The artist's newest interactive light and sound sculpture is on display at the Columbus Museum of Art as part of the "Greater Columbus" exhibition, a partnership with GCAC
In the summer of 2019, Daric Gill spent three months in Dresden, Germany, as part of the Greater Columbus Arts Council’s artist exchange program. While visiting a museum there, Gill was struck by a note someone left, which read, “I wish time slowed down when I was having fun.”
“It’s such a pure sentiment. Who doesn't want to slow down time when you’re having a good time? … That doesn’t go away as we get older,” Gill said. “Being in Dresden, it really resonated: Could I just make this last for the rest of my life? It made me feel like I was a kid again, so I dove into that a little bit more. … A lot of the inspirations I have come from this very childlike mentality and an adult sensibility.”
As a kid growing up in the ’80s, Gill loved to play with electronics, and over the years, in his career as a full-time artist, Gill has incorporated that love into large-scale, interactive sculptures such as “The Imagination Machine,” a modified airplane wing embedded with motion sensors and programmable LEDs that visually reacts whenever the International Space Station is overhead. Before that, Gill created “The Shy Machine,” a 12-sided, motion-sensitive, sound-reactive light sculpture that opens and closes depending on the surrounding noise levels.
For his next project, the idea of slowing down time led Gill to ponder the sun and its patterns. “I'm an outdoor guy. I spend a portion of every single day walking in the woods. I kind of jokingly say that I'm solar charged. The dreary Ohio days can sometimes deplete my battery, and all it requires is a little bit of sun to keep me going,” Gill said. “I'm also a person who doesn't enjoy sleep. I'm not very good at it. So circadian rhythm is a constant for me. I often work at 4 a.m., so I have to schedule daylight in my life. … People have been paying attention to the solar cycles for thousands of years, and it orchestrates our whole life. It orchestrates our food, our time, our seasonal shifts.”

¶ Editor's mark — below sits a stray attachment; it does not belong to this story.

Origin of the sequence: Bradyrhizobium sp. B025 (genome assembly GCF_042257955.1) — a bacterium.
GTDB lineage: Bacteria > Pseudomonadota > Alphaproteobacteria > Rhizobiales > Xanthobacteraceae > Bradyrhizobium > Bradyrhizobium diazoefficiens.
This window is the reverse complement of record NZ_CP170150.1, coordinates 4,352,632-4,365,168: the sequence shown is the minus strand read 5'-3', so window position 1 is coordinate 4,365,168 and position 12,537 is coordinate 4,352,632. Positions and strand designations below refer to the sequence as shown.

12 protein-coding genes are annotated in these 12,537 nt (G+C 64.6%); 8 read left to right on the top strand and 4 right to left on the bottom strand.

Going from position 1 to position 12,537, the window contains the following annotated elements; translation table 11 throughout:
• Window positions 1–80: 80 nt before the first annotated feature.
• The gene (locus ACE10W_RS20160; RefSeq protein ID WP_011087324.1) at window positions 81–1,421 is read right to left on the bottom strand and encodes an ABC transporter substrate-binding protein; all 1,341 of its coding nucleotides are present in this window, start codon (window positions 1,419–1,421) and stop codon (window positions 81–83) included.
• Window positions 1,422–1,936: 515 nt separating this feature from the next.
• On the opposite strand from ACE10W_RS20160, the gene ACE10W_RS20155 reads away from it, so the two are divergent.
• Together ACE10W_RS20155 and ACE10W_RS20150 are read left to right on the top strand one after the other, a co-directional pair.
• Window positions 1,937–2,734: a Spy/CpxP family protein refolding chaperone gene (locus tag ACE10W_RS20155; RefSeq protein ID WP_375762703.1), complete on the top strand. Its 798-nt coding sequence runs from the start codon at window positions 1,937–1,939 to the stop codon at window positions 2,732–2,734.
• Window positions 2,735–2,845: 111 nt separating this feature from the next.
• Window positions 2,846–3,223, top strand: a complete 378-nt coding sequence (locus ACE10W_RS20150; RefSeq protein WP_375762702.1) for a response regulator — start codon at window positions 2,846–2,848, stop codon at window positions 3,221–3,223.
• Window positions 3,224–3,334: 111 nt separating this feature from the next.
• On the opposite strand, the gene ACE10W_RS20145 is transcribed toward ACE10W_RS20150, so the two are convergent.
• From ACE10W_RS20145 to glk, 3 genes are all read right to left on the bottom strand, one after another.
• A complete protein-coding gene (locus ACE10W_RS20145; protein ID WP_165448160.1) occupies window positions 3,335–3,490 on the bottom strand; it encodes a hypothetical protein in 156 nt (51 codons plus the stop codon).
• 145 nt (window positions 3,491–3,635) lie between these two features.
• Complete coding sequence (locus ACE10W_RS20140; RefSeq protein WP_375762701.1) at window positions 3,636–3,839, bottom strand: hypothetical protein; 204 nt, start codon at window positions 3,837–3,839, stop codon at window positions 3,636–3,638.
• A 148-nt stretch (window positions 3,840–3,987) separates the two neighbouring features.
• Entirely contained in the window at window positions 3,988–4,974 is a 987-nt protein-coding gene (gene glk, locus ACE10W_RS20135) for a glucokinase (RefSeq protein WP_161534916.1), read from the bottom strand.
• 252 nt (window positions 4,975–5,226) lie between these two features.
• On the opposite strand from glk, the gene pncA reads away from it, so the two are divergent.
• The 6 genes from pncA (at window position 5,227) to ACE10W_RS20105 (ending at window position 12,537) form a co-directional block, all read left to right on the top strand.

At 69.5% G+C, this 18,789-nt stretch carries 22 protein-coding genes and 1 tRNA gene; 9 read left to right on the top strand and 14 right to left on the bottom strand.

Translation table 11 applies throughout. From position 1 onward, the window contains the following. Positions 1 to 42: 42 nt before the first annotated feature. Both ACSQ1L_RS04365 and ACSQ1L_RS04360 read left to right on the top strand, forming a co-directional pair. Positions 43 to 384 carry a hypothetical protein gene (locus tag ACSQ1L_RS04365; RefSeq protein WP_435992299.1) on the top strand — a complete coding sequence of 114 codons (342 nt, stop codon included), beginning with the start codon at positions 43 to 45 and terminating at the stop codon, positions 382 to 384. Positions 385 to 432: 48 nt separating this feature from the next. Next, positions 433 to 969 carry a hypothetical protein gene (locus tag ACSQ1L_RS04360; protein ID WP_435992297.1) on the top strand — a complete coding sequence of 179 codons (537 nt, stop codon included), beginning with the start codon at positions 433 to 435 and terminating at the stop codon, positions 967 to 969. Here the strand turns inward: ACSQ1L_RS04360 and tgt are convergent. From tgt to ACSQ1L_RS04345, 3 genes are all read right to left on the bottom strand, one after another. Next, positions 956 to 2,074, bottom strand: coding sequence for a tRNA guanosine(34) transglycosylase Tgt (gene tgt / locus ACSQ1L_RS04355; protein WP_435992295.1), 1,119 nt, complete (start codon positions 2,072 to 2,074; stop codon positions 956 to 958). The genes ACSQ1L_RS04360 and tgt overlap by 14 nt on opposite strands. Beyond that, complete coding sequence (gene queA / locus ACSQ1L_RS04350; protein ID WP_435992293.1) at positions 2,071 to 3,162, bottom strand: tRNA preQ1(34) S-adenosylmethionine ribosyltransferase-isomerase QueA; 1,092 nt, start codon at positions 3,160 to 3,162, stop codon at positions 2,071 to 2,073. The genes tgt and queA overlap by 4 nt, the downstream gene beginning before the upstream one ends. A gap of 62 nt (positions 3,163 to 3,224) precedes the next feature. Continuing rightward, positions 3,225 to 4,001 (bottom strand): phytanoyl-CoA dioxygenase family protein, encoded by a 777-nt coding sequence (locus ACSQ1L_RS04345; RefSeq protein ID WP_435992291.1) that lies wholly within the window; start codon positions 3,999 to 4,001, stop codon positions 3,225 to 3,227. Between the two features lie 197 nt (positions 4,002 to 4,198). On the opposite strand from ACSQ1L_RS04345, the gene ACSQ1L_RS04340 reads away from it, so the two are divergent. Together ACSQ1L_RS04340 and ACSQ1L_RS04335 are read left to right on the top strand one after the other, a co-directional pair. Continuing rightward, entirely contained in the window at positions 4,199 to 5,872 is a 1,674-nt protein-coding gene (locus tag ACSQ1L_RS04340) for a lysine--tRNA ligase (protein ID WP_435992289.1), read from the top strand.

With that in mind, Gill began working on “The Circadian Machine,” an interactive light and sound sculpture that can geolocate itself anywhere in the world and figure out the sunrise and sunset of that location. The beautifully reflective, geometric machine is equipped with 51 responsive actions (including pulsating, color-changing lights and music composed by Gill), about half of which Gill made to represent what would happen if the entire day was compressed into the window of time when the sun was out. “The Circadian Machine” is currently on display at the Columbus Museum of Art as part of the “Greater Columbus” exhibition.Get news and entertainment delivered to your inbox: Sign up for our daily newsletter
This new sculpture took a year to design and build, which involved writing more than 50 pages of code, learning CAD software, designing circuit boards and much, much more. Every morning, Gill woke up and approached that day’s tasks like it was a regular job. “With these projects, I purposely set the goal posts really far in the distance, and I have no idea how to get there, but I'm willing to dive in head first to learn all of those things,” Gill said. “The way to turn a negative year of being hunkered down in your home into a positive is to find some substance and purpose, and the more elaborate I can make this project, the more purpose I felt.”